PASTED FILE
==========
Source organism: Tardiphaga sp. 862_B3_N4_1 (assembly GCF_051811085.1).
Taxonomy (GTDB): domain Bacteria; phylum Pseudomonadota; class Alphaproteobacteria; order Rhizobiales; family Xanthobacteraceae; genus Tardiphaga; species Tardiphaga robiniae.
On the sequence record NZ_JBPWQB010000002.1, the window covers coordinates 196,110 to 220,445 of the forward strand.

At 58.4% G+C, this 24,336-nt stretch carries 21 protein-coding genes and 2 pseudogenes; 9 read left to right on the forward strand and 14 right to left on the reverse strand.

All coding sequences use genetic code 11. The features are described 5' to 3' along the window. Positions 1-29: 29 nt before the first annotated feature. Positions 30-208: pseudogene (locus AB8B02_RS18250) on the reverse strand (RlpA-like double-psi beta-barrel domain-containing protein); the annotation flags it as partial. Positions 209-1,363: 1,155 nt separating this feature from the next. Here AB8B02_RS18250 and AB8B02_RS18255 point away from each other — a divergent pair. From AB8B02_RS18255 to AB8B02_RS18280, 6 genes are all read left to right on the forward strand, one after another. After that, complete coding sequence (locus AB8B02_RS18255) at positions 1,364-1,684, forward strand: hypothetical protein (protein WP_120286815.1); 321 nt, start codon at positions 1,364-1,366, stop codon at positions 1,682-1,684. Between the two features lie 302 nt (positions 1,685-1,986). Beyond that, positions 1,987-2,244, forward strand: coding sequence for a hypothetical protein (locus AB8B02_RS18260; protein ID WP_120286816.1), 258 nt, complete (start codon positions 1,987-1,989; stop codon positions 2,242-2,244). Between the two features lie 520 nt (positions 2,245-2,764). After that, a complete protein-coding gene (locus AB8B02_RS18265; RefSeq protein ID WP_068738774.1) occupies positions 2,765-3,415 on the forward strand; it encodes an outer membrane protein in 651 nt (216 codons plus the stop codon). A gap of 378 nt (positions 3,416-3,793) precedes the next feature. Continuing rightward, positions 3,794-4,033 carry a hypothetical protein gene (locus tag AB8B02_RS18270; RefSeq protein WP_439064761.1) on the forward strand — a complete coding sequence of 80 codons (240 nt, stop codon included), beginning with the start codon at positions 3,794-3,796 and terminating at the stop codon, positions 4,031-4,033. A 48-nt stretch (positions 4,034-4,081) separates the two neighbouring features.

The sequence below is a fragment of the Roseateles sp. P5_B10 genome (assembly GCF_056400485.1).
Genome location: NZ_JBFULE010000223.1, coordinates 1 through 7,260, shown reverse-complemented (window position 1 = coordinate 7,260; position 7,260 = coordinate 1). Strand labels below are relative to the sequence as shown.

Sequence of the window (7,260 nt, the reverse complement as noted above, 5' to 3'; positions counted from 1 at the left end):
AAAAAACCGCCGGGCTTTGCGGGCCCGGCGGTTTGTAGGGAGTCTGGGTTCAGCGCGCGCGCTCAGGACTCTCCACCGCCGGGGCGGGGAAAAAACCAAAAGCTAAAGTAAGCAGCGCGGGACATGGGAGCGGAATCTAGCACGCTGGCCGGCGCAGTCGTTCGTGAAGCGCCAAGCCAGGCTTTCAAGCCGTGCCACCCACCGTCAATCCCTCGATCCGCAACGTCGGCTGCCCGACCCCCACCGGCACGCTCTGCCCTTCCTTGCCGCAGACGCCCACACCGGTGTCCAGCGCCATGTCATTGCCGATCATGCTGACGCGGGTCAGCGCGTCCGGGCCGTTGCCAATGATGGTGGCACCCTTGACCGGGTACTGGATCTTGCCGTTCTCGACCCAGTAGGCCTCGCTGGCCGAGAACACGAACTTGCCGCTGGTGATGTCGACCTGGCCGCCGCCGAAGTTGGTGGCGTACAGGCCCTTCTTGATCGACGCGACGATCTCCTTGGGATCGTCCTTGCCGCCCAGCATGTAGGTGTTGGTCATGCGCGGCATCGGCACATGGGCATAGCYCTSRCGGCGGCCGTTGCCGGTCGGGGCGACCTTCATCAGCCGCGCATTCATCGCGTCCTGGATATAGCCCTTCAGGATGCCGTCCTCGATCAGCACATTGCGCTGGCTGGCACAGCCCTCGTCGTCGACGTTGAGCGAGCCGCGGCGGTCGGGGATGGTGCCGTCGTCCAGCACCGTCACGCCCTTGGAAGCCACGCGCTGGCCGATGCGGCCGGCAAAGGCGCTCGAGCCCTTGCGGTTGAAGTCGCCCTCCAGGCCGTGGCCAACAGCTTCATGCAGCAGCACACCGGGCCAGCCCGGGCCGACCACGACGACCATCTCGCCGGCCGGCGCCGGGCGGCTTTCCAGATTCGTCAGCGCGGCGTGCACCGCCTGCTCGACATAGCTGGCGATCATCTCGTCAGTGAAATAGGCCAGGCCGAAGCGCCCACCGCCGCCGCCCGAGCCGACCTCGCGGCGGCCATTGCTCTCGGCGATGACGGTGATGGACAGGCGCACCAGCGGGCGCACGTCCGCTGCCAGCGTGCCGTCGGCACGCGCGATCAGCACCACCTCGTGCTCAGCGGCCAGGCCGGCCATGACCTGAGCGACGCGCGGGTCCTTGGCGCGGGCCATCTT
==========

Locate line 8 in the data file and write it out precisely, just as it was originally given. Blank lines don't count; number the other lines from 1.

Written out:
Sequence of the window (7,260 nt, the reverse complement as noted above, 5' to 3'; positions counted from 1 at the left end):